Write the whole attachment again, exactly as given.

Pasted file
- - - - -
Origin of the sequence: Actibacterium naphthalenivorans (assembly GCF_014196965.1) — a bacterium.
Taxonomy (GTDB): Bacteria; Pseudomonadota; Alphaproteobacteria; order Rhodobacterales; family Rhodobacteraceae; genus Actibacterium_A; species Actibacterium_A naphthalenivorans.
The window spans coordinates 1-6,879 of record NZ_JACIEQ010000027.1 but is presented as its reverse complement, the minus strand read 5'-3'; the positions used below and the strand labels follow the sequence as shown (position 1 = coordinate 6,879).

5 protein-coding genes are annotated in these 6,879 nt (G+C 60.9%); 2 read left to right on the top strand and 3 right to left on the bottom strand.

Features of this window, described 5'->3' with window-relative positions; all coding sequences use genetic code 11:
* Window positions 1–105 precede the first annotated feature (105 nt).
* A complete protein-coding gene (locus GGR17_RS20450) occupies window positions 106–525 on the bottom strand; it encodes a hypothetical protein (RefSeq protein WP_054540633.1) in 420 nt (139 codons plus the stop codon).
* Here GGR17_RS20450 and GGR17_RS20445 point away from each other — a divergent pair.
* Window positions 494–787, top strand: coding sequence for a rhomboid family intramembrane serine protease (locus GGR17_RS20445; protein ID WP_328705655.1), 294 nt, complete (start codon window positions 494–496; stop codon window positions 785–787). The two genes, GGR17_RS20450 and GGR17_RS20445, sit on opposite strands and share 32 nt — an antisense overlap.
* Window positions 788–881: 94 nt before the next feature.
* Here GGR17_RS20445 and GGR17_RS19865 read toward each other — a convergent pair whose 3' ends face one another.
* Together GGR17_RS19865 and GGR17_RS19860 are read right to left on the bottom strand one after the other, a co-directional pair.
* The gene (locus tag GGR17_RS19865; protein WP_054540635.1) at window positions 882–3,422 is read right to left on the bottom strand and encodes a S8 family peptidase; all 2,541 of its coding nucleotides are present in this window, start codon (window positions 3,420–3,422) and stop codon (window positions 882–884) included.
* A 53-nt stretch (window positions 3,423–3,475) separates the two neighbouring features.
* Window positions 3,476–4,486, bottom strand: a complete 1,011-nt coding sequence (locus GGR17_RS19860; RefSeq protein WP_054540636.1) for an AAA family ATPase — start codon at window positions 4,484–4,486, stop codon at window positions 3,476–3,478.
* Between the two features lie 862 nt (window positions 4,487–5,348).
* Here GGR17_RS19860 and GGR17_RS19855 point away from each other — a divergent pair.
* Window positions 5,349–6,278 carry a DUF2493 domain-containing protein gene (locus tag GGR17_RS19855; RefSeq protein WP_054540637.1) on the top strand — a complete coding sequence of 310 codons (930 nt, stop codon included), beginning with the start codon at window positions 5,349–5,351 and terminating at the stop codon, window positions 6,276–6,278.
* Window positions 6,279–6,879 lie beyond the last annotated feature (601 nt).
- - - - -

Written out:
Origin of the sequence: Actibacterium naphthalenivorans (assembly GCF_014196965.1) — a bacterium.
Taxonomy (GTDB): Bacteria; Pseudomonadota; Alphaproteobacteria; order Rhodobacterales; family Rhodobacteraceae; genus Actibacterium_A; species Actibacterium_A naphthalenivorans.
The window spans coordinates 1-6,879 of record NZ_JACIEQ010000027.1 but is presented as its reverse complement, the minus strand read 5'-3'; the positions used below and the strand labels follow the sequence as shown (position 1 = coordinate 6,879).

5 protein-coding genes are annotated in these 6,879 nt (G+C 60.9%); 2 read left to right on the top strand and 3 right to left on the bottom strand.

Features of this window, described 5'->3' with window-relative positions; all coding sequences use genetic code 11:
* Window positions 1–105 precede the first annotated feature (105 nt).
* A complete protein-coding gene (locus GGR17_RS20450) occupies window positions 106–525 on the bottom strand; it encodes a hypothetical protein (RefSeq protein WP_054540633.1) in 420 nt (139 codons plus the stop codon).
* Here GGR17_RS20450 and GGR17_RS20445 point away from each other — a divergent pair.
* Window positions 494–787, top strand: coding sequence for a rhomboid family intramembrane serine protease (locus GGR17_RS20445; protein ID WP_328705655.1), 294 nt, complete (start codon window positions 494–496; stop codon window positions 785–787). The two genes, GGR17_RS20450 and GGR17_RS20445, sit on opposite strands and share 32 nt — an antisense overlap.
* Window positions 788–881: 94 nt before the next feature.
* Here GGR17_RS20445 and GGR17_RS19865 read toward each other — a convergent pair whose 3' ends face one another.
* Together GGR17_RS19865 and GGR17_RS19860 are read right to left on the bottom strand one after the other, a co-directional pair.
* The gene (locus tag GGR17_RS19865; protein WP_054540635.1) at window positions 882–3,422 is read right to left on the bottom strand and encodes a S8 family peptidase; all 2,541 of its coding nucleotides are present in this window, start codon (window positions 3,420–3,422) and stop codon (window positions 882–884) included.
* A 53-nt stretch (window positions 3,423–3,475) separates the two neighbouring features.
* Window positions 3,476–4,486, bottom strand: a complete 1,011-nt coding sequence (locus GGR17_RS19860; RefSeq protein WP_054540636.1) for an AAA family ATPase — start codon at window positions 4,484–4,486, stop codon at window positions 3,476–3,478.
* Between the two features lie 862 nt (window positions 4,487–5,348).
* Here GGR17_RS19860 and GGR17_RS19855 point away from each other — a divergent pair.
* Window positions 5,349–6,278 carry a DUF2493 domain-containing protein gene (locus tag GGR17_RS19855; RefSeq protein WP_054540637.1) on the top strand — a complete coding sequence of 310 codons (930 nt, stop codon included), beginning with the start codon at window positions 5,349–5,351 and terminating at the stop codon, window positions 6,276–6,278.
* Window positions 6,279–6,879 lie beyond the last annotated feature (601 nt).